That depends on the PSU. Some PSUs can get louder if you were to get a higher wattage unit, because they will generate more heat at full load, requiring a more powerful fan, and thus have a higher startup voltage where the fan will spin up at a higher RPM at low loads. A good example of this is the EVGA Supernova 550 G3 and 850 G3. Interestingly enough, going with a higher wattage unit didn't change when the PSU was in passive mode (fanless) @ 30C but when it spun up, the 550w unit not only stayed ~10dBA quieter, it was quieter at almost its ENTIRE load range than the 850w.
     
    If low noise is a priority, then it would be in your best interest to look for PSUs with a high quality, quiet fan and a relax fan profile in the first place. Also, while getting a higher wattage unit may cause the passive mode threshold to extend to a higher load, be wary of having your load at that threshold where it switches to active mode. Either have it stay off or stay on - not on/off several times in a single gaming session. Having it turn on and off intermittently can be distracting, as well as can causing unnecessary wear on certain bearings and may decrease it lifespan. During the initial startup, a FDB will have the most stress, as it needs to spin up and circulate the oil, where the oil pressure is build up to stabilized the bearing and have it spin freely.
  4. Like
    quan289 got a reaction from Moonzy in Do PSUs need regular replacing? Or only if it stops working?   
    How regularly you will need to replace it depends on the quality of the power supply and its usage. Typically, a power supply should be able to output its rated wattage 24/7 continuously at its rated operating temperature for the span of its warranty. In the case of your Corsair, it should be able to do 850w continuously at 50C ambient temperature for 10 years, and it should do so while staying in ATX specification.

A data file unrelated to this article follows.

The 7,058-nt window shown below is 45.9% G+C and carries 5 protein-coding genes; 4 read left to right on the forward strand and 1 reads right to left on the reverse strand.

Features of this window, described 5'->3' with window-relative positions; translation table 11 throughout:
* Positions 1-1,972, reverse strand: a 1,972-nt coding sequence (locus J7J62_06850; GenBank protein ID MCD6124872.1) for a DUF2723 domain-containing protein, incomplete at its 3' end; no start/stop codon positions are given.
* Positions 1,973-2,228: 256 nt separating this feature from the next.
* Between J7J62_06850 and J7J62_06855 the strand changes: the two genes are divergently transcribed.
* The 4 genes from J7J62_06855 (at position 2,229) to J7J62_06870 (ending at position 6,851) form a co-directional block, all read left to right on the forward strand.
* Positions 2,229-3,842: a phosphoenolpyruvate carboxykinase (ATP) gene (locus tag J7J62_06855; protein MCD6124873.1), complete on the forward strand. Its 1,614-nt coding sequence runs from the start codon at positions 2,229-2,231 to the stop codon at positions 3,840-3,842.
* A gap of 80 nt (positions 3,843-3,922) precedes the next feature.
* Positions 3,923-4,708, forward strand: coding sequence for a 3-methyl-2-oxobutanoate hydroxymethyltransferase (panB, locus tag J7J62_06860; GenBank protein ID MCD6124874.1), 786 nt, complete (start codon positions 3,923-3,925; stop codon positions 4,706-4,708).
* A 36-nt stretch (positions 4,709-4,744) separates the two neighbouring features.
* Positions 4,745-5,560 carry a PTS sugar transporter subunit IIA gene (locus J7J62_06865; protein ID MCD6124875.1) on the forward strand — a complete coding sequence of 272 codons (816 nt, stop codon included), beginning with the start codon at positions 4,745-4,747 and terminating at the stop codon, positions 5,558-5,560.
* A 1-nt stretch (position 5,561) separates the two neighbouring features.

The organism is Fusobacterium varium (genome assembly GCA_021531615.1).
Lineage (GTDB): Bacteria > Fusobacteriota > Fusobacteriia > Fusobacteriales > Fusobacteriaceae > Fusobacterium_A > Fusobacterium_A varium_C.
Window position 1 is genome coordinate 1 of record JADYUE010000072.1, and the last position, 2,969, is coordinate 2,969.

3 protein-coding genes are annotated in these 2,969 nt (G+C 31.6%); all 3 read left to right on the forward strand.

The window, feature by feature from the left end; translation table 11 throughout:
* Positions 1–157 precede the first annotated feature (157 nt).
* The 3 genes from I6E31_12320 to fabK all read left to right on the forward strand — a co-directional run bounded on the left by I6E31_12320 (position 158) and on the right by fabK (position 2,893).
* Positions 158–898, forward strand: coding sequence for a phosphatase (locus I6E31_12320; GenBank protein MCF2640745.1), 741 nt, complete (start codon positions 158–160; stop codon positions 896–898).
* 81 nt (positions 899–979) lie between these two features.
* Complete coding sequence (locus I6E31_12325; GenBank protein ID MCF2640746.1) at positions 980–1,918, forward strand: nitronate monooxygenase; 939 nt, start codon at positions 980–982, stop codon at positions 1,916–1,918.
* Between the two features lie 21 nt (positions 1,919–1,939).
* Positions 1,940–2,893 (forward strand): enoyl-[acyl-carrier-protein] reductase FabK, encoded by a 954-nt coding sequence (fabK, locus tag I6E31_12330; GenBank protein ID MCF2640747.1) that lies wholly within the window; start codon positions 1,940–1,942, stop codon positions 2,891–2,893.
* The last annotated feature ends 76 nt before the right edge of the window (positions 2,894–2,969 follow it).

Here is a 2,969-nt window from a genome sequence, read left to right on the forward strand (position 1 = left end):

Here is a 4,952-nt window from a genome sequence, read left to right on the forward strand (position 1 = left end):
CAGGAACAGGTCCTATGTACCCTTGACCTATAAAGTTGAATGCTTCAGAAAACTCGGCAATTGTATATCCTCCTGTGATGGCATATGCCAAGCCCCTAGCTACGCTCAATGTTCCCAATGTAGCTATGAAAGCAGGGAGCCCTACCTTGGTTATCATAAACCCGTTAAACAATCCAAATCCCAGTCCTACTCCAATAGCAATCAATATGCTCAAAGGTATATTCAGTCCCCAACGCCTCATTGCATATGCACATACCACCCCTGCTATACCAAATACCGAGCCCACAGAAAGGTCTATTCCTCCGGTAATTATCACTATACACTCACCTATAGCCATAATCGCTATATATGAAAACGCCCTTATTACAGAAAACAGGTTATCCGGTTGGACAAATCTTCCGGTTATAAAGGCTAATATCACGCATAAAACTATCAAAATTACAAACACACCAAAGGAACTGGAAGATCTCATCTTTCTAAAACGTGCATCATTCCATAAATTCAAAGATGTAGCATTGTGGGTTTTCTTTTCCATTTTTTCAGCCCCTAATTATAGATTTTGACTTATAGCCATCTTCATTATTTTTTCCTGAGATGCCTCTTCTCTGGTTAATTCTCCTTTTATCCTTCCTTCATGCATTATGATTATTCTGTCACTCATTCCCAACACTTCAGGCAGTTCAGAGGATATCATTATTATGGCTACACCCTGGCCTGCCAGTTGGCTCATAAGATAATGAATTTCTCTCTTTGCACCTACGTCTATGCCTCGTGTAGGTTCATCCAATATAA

5. Informative
    quan289 got a reaction from Deli in Do PSUs need regular replacing? Or only if it stops working?   
    How regularly you will need to replace it depends on the quality of the power supply and its usage. Typically, a power supply should be able to output its rated wattage 24/7 continuously at its rated operating temperature for the span of its warranty. In the case of your Corsair, it should be able to do 850w continuously at 50C ambient temperature for 10 years, and it should do so while staying in ATX specification.
  6. Informative
    quan289 got a reaction from nick name in Is CPU 8-Pin The Same As GPU 8-Pin?   
    No, they are not the same. They share a similarity in that they both need ground and +12V wires, so companies will make the connection on the PSU side interchangeable in order to save space on the modular board; however, they will be different at the component end.
     

  7. Agree
    quan289 got a reaction from Moonzy in Is CPU 8-Pin The Same As GPU 8-Pin?   
    No, they are not the same. They share a similarity in that they both need ground and +12V wires, so companies will make the connection on the PSU side interchangeable in order to save space on the modular board; however, they will be different at the component end.